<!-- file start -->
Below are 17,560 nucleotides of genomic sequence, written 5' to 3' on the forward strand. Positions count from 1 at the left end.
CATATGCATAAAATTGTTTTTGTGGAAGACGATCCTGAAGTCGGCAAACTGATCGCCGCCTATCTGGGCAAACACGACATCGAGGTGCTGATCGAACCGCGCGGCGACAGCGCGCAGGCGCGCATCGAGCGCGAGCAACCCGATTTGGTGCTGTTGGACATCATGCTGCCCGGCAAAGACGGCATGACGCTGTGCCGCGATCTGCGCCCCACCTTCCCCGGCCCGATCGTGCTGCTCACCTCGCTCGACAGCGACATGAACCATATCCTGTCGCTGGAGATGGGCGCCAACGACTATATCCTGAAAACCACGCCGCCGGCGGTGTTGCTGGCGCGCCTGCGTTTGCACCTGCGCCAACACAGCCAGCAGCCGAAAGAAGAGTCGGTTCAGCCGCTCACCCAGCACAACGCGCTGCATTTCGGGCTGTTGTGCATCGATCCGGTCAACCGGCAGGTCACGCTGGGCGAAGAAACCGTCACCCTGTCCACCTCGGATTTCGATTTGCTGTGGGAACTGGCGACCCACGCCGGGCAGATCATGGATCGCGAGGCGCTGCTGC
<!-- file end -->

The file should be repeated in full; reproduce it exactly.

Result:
Below are 17,560 nucleotides of genomic sequence, written 5' to 3' on the forward strand. Positions count from 1 at the left end.
CATATGCATAAAATTGTTTTTGTGGAAGACGATCCTGAAGTCGGCAAACTGATCGCCGCCTATCTGGGCAAACACGACATCGAGGTGCTGATCGAACCGCGCGGCGACAGCGCGCAGGCGCGCATCGAGCGCGAGCAACCCGATTTGGTGCTGTTGGACATCATGCTGCCCGGCAAAGACGGCATGACGCTGTGCCGCGATCTGCGCCCCACCTTCCCCGGCCCGATCGTGCTGCTCACCTCGCTCGACAGCGACATGAACCATATCCTGTCGCTGGAGATGGGCGCCAACGACTATATCCTGAAAACCACGCCGCCGGCGGTGTTGCTGGCGCGCCTGCGTTTGCACCTGCGCCAACACAGCCAGCAGCCGAAAGAAGAGTCGGTTCAGCCGCTCACCCAGCACAACGCGCTGCATTTCGGGCTGTTGTGCATCGATCCGGTCAACCGGCAGGTCACGCTGGGCGAAGAAACCGTCACCCTGTCCACCTCGGATTTCGATTTGCTGTGGGAACTGGCGACCCACGCCGGGCAGATCATGGATCGCGAGGCGCTGCTGC